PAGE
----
Distinguished Mexican writers Héctor Aguilar Camín and Ángeles Mastretta will speak Thursday, March 25, as part of the Mexican Center’s “Many Mexicos” series.
One of Mexico’s foremost intellectuals, Héctor Aguilar Camín is a journalist, historian and writer, or, as he puts it, “ a historian by accident and novelist by vocation.” Born in 1946, Aguilar Camín has been a Guggenheim scholar and editor of NEXOS, one of Mexico’s leading cultural magazines. Some of his most renowned novels are “La frontera nómada” (1977), “Morir en el Golfo” (1985) and “El error de la luna” (1995). “A la sombra de la Revolución Mexicana,” his 1991 collaboration with Lorenzo Meyer, was published in the Teresa Lozano Long Institute of Latin American Studies (LLILAS) Translations from Latin America Series as “In the Shadow of the Mexican Revolution” and was honored as an alternate selection by the History Book Club.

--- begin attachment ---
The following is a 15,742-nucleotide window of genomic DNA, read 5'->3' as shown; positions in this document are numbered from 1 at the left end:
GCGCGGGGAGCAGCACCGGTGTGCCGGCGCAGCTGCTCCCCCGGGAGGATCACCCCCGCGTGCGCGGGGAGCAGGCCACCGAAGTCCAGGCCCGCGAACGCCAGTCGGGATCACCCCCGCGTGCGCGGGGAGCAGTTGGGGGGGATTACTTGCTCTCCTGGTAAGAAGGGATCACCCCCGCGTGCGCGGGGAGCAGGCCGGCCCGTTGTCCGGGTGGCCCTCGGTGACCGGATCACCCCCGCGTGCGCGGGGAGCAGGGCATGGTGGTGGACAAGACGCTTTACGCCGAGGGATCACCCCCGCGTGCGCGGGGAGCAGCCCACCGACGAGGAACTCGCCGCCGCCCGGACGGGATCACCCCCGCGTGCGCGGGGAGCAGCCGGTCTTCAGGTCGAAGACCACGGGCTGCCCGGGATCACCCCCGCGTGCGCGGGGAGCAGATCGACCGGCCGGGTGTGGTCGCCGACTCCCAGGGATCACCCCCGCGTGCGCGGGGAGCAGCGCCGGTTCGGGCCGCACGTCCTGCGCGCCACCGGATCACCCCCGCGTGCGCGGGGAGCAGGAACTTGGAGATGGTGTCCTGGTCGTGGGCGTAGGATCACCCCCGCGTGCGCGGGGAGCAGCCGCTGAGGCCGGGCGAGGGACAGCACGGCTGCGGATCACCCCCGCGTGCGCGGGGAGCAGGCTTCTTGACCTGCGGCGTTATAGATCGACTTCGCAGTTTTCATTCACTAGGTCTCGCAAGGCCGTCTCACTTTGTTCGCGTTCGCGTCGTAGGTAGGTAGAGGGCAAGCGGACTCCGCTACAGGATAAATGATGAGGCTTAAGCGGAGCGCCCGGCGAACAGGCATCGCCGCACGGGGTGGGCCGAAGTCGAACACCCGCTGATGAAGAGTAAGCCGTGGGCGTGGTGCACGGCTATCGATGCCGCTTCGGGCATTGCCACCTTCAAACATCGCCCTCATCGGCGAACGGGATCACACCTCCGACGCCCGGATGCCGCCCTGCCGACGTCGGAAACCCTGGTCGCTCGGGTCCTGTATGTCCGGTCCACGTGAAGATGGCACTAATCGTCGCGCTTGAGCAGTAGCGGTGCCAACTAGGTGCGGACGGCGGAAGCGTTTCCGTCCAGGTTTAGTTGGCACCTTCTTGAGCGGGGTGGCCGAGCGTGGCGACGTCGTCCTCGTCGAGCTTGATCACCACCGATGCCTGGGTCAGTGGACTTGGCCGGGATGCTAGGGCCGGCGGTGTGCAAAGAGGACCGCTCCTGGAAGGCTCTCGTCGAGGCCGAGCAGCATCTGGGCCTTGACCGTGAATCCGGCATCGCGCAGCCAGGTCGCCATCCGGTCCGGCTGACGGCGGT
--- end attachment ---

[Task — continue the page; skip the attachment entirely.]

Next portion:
Aguilar Camín will explore the history of Mexican politics in his talk “Actualidad del pasado: Reflexiones sobre doscientos años de cambios y costumbres políticas de México” (The Past as Present: Reflections on 200 Years of Political Practices and Change in Mexico). The presentation—given in Spanish with simultaneous translation provided—will be held 4 to 5 p.m., Thursday, March 25, in the Sinclair Suite at the Texas Union (UNB 3.128).
Ángeles Mastretta is one of Mexico’s leading literary figures, a prize-winning novelist and journalist whose 1985 novel “Arráncame la vida” was a stunning critical and popular success in Mexico. As a young writer, she studied with authors Juan Rulfo and Salvador Elizondo and wrote as a columnist for various newspapers before publishing “Arráncame,” the story of a young woman who grows up in Puebla in the unsettled world of post-Revolutionary Mexico. A special screening of the film based on the book, will be held at the Paramount Theatre at 8 p.m., March 25. Mastretta will hold a Q&A session following the movie. For more information and tickets, visit Cine Las Américas.